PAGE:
New Orleans, a city rich in culture and history, is grappling with a grave environmental challenge—its land is sinking. This phenomenon, which has been occurring for over a century, is exacerbating each year. Today, the city sinks at a rate of about two inches annually, with alarming predictions suggesting that much of New Orleans could be underwater by 2050. Understanding the root causes and exploring potential solutions is crucial to safeguarding the city’s future.

Historical Background

The story of New Orleans’ subsidence is deeply intertwined with the history of the Mississippi River Delta. Long before the city was founded in the 1700s, the natural flow and flooding of the Mississippi River carried sediment into surrounding wetlands, depositing it in the Delta. Over 6,000 years, this sediment built up, creating elevated land upon which New Orleans was eventually constructed.

In the 1700s, the first residents of the area, the Native Americans of the Chitimacha tribe, did not experience the sinking phenomenon because the river continued its natural cycle of flooding and sediment deposition. However, when French explorers arrived in 1718 and founded New Orleans, they chose a relatively high elevation area, about 10 feet above sea level, for the French Quarter. Despite initial concerns about the soil’s ability to support large buildings, the city began to grow.

The United States acquired New Orleans through the Louisiana Purchase in 1803, and throughout the 1800s, the city expanded. However, the marshes and swamps surrounding it limited this growth. To address this, city planners constructed a drainage system in 1896 to pump water out of these areas, making them available for development. While this enabled expansion, it also disrupted the natural cycle of sediment deposition, leading to long-term subsidence.

Modern Challenges

The problem of subsidence in New Orleans has been compounded by various factors over the years:

  1. Drainage and Anti-Flooding Systems: By preventing river water from flowing into the Delta, these systems stopped the natural replenishment of sediment. This led to the development of air pockets in the soil, causing it to compact and sink.
  2. Industrial Activities: Power plants and industrial centers in the area extract groundwater to generate energy. This extraction dries out the soil, accelerating the rate of sinking.
  3. Fault Lines and Geological Factors: The Michoud Fault, a fault line running through eastern New Orleans, contributes to the region’s subsidence. Onshore oil drilling and extraction have also been linked to geological slumping.
  4. Climate Change: Rising sea levels due to thermal expansion of warmer water exacerbate the issue. Sea levels along the Gulf Coast are expected to rise by 14 to 18 inches in the next 30 years, increasing the risk of flooding.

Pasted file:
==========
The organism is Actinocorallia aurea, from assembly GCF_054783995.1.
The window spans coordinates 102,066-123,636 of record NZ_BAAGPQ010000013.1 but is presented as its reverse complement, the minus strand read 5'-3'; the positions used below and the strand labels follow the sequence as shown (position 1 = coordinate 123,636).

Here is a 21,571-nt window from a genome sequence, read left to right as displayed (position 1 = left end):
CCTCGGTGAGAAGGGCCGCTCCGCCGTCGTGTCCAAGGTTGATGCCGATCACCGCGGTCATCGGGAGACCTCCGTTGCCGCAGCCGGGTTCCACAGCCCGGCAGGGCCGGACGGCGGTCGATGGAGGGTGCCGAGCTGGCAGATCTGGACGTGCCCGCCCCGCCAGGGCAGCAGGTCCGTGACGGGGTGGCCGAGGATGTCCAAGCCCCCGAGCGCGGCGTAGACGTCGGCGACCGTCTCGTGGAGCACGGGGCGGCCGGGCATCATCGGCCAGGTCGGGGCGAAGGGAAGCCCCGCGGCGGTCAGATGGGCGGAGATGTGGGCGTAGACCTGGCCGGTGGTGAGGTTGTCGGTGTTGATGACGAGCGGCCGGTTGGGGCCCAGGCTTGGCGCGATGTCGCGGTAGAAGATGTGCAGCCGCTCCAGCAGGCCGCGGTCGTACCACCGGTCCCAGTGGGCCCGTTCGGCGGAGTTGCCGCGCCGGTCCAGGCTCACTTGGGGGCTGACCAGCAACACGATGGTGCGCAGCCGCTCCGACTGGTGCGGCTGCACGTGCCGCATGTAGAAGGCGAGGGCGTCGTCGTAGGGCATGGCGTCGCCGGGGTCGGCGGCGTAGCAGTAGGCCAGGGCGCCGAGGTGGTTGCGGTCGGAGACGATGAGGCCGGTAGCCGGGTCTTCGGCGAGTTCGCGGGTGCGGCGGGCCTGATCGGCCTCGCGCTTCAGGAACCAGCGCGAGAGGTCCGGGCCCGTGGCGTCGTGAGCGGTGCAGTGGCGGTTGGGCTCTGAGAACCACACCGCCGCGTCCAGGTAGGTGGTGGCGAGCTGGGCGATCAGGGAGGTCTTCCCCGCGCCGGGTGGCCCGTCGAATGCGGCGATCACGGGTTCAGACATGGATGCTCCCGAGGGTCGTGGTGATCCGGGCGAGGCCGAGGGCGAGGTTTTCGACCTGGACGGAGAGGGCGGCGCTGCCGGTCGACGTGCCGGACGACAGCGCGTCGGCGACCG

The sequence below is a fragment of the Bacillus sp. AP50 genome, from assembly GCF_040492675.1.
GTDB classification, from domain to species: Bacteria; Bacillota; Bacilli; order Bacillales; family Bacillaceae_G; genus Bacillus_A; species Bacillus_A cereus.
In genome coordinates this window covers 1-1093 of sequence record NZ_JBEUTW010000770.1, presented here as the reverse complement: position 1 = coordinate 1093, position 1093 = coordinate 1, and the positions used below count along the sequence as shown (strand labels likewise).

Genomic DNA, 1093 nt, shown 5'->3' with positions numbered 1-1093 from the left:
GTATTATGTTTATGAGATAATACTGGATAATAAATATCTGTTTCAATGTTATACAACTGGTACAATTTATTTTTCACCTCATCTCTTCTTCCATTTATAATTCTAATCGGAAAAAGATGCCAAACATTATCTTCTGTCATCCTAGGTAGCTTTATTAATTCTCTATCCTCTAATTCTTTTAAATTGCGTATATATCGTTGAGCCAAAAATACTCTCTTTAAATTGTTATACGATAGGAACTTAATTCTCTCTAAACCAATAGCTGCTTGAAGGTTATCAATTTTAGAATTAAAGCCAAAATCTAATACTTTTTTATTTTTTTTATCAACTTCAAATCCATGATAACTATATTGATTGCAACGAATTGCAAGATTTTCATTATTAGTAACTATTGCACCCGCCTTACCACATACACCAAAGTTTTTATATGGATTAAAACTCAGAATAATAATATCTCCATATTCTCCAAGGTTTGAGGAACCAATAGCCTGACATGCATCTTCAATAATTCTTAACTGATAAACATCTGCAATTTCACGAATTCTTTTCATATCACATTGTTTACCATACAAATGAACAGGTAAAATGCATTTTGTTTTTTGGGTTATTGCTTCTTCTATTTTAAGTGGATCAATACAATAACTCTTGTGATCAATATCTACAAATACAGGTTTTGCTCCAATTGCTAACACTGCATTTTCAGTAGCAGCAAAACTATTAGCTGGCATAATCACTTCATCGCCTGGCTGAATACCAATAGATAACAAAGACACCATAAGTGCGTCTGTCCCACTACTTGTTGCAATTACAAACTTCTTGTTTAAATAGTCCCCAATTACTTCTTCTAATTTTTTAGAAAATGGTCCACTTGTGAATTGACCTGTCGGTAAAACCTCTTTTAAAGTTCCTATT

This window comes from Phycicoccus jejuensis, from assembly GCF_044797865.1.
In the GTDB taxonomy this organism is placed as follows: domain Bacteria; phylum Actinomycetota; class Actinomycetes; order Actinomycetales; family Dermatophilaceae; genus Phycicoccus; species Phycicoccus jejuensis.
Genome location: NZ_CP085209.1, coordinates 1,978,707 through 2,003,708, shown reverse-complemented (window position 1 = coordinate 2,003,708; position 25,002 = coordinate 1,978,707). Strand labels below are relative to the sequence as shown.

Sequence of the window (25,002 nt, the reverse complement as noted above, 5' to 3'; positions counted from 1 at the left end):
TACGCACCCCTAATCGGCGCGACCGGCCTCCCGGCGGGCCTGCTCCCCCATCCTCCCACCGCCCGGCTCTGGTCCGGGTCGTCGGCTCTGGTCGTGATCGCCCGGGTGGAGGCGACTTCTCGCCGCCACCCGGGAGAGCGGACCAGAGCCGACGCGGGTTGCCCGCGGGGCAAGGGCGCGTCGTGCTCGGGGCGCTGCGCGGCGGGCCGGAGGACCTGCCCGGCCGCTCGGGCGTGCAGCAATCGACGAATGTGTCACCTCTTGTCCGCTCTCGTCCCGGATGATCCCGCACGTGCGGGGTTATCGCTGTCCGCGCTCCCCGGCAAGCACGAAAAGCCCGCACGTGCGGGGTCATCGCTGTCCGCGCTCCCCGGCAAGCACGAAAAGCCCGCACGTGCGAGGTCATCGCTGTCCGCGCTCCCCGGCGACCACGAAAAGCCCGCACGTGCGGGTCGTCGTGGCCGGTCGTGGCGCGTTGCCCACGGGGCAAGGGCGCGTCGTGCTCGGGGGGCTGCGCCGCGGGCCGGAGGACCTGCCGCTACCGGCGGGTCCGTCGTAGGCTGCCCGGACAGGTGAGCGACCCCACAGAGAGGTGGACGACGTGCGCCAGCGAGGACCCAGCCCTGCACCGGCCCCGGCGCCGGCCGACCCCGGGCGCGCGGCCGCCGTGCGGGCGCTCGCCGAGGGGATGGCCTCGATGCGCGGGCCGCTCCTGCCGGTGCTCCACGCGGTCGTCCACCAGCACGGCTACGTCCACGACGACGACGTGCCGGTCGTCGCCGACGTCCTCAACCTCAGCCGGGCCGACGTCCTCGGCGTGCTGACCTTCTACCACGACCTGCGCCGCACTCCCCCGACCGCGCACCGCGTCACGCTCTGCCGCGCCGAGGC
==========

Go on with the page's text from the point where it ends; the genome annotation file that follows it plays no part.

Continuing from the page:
5. Hurricane Damage: Hurricane Katrina in 2005 highlighted the city’s vulnerability. The storm surge and heavy rainfall overwhelmed the levee system, flooding 80% of the city. This disaster underscored the need for robust flood protection measures.

Potential Solutions

Several initiatives and projects aim to address New Orleans’ sinking problem. These solutions range from technological and engineering interventions to more natural and environmental approaches.

  1. Myrtle Grove Diversion Project: Approved by Congress in 2007, this project aims to rebuild the land by manually piping sediment into wetlands, recreating the natural cycle of sediment deposition. It also includes measures to slow shoreline erosion and improve storm protection. However, the project faces challenges, including the need for significant funding and coordination with property owners.
  2. Water Storage Canals: Another proposal involves building canals to store excess water during rainy seasons, reducing the risk of flooding. These canals would serve as recreational areas during dry seasons. While promising, this approach does not directly address the sinking of the land.
  3. Levee System Upgrades: Following Hurricane Katrina, the Army Corps of Engineers constructed a flood resistance system around New Orleans. This system, costing $14.6 billion, includes a 133-mile perimeter of levees and internal risk reduction structures. However, the system began to sink within a year and required additional funding for upgrades.
  4. Green Infrastructure Projects: Since 2018, New Orleans has focused on building green infrastructure to reduce strain on the stormwater drainage system. These projects aim to manage water influx rather than fighting it, diverting millions of liters of water to new storage spaces.
  5. Nonprofit Initiatives: Organizations like Sustaining Our Urban Landscape (SOUL) are working to replenish New Orleans’ tree population, which can absorb significant amounts of stormwater. The Urban Conservancy’s Front Yard Initiative transforms landscapes around homes to be more water-resistant, using gravel and native plants instead of pavement and clay.

The Path Forward

The efforts to combat New Orleans’ subsidence require a multifaceted approach. While no single solution can resolve the issue entirely, combining various strategies offers hope. The key to success lies in changing the city’s long-standing mindset of fighting nature. Instead, New Orleans must learn to live with water, incorporating it into the urban landscape in ways that minimize damage.